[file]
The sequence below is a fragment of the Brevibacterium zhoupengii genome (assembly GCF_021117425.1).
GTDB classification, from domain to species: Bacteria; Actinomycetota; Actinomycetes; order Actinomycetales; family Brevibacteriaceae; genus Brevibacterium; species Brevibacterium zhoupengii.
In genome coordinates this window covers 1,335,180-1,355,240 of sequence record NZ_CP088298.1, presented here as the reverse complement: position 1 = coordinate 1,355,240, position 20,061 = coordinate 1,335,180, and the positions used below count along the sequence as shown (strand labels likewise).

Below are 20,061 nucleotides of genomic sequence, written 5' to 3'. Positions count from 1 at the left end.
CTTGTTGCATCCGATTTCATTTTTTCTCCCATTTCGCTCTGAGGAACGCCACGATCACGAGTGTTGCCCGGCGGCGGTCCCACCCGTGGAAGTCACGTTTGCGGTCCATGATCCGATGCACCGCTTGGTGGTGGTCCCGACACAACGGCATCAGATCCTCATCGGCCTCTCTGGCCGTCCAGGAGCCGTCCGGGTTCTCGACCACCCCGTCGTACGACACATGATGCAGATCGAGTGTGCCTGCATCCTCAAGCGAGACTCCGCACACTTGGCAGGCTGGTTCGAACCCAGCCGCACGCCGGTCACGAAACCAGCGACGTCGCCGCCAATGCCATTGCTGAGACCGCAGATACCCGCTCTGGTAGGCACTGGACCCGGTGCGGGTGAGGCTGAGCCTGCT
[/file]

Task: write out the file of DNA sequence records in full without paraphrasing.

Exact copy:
The sequence below is a fragment of the Brevibacterium zhoupengii genome (assembly GCF_021117425.1).
GTDB classification, from domain to species: Bacteria; Actinomycetota; Actinomycetes; order Actinomycetales; family Brevibacteriaceae; genus Brevibacterium; species Brevibacterium zhoupengii.
In genome coordinates this window covers 1,335,180-1,355,240 of sequence record NZ_CP088298.1, presented here as the reverse complement: position 1 = coordinate 1,355,240, position 20,061 = coordinate 1,335,180, and the positions used below count along the sequence as shown (strand labels likewise).

Below are 20,061 nucleotides of genomic sequence, written 5' to 3'. Positions count from 1 at the left end.
CTTGTTGCATCCGATTTCATTTTTTCTCCCATTTCGCTCTGAGGAACGCCACGATCACGAGTGTTGCCCGGCGGCGGTCCCACCCGTGGAAGTCACGTTTGCGGTCCATGATCCGATGCACCGCTTGGTGGTGGTCCCGACACAACGGCATCAGATCCTCATCGGCCTCTCTGGCCGTCCAGGAGCCGTCCGGGTTCTCGACCACCCCGTCGTACGACACATGATGCAGATCGAGTGTGCCTGCATCCTCAAGCGAGACTCCGCACACTTGGCAGGCTGGTTCGAACCCAGCCGCACGCCGGTCACGAAACCAGCGACGTCGCCGCCAATGCCATTGCTGAGACCGCAGATACCCGCTCTGGTAGGCACTGGACCCGGTGCGGGTGAGGCTGAGCCTGCT